Amistad National Recreation Area February 7, 1988
TEXAS: Valverde County
US 377 North Campground in Amistad National Recreation Area 7 miles north of Del Rio

If this morning for three hours you could have tolerated the 35º, wet, quarrelsome wind and walked with me through the cenizo uplands and along Amistad's shore, here are the birds you'd have seen:

xxxxx = permanent resident
xxxxx = migrant
xxxxx = western species

Double-crested Cormorant
Northern Shoveler
Cinnamon Teal
Great Blue Heron
American Coot
Common Snipe
Greater Yellowlegs
Ring-billed Gull
Mourning Dove
Belted Kingfisher
Golden-fronted Woodpecker
Ladder-backed Woodpecker
Say's Phoebe
Tufted Titmouse
Bewick's Wren
Cactus Wren
Blue-gray Gnatcatcher
Ruby-crowned Kinglet
Water Pipit
Loggerhead Shrike
Yellow-rumped Warbler
House Sparrow
Western Meadowlark
Brewer's Blackbird
Red-winged Blackbird
Yellow-headed Blackbird
Great-tailed Grackle
Brown-headed Cowbird
Brown Towhee
Black-throated Sparrow

Lincoln's Sparrow
Song Sparrow
White-crowned Sparrow

Despite the cold wind, this is a pretty good list! About a third of the species, those in blue letters, seldom or never are found east of the Mississippi River, so to an Easterner like myself, they're good sightings. Over a third of the species seen today are just overwintering at Amistad.

Probably the Cinnamon Teal was the day's highlight, because I've not seen one since I arrived here a month ago. It accompanied three Northern Shovelers floating in a small inlet. Its small size was a good fieldmark, as was its ruddy color. I double-checked this identification because my field guides' distribution maps indicate that in the winter Cinnamon Teal are not supposed to range this far east in Texas.The largest bird was the Great Blue Heron, with a wingspread of about six feet. Maybe the prettiest was the Yellow-headed Blackbird, the male of which looks like a blackbird with its body's front third dipped in yellow paint, and its shoulders daubed with white. The female shows less yellow and is brownish instead of black. Certainly the brightest bird was the Cardinal, which seems just as common here as in the East.

The day's most dramatic observation was made right beside Henry as I was returning from the walk. Each morning several campers toss onto the gravel parking area handfuls of grain for the hoards of blackbirds hanging out in the Seep-willow thicket surrounding camp, singing loudly and almost constantly from dawn to dusk. These flocks are remarkably integrated. About half are Red-winged Blackbirds, about a quarter are Great-tailed Grackles, and a quarter are Brown-headed Cowbirds. Usually four or five Brewer's Blackbirds also are present. When this flock swarms into the parking area and begins feeding, sometimes several hundred House Sparrows wing in out of nowhere to join them. On about every third day the single Yellow-headed Blackbird spotted today appears among them. When this immense flock is settled in the parking area with its thousands of members quarreling among themselves, fluttering wings, singing... it's spectacular. And when a camper door swings open or a dog walks by, causing the whole multitude to rise up en masse, it's breathtaking! I've had to string a tarp above my tent to protect it from droppings...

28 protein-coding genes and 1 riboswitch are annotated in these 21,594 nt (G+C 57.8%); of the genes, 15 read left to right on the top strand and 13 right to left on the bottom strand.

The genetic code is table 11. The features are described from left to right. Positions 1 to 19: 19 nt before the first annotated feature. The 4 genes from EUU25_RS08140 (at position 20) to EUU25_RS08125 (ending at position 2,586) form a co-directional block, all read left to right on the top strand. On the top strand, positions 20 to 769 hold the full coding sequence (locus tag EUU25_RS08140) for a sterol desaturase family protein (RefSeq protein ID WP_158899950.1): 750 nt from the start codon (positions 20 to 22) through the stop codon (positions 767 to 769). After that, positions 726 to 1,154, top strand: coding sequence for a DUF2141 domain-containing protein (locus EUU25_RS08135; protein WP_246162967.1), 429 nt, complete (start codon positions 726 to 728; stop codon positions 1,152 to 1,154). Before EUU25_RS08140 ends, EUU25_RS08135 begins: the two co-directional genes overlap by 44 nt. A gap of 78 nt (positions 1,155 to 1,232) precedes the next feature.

Also found during today's walk was the rear half of a Whitethroat Woodrat -- one of the fabled "packrats" or "traderats" that in TV westerns always steal old cowpokes' gold watches, leaving acorns in return. With white belly and feet, and rusty-gray upper body, packrats are readily distinguishable from common house rats, or Norway rats, because their habits are different, and house rats bear scaly, not hairy tails, as do packrats. Not far from today's half of a rat rose a typical packrat home, consisting of a large jumble of woody seep-willow sticks and dry horse-turds practically burying a much branched, spreading, two-foot tall Nopal cactus. Why this particular packrat was only half there, I haven't a clue. Owl, fox... ? It'd been cut in half as neatly as if with a packrat-guillotine.

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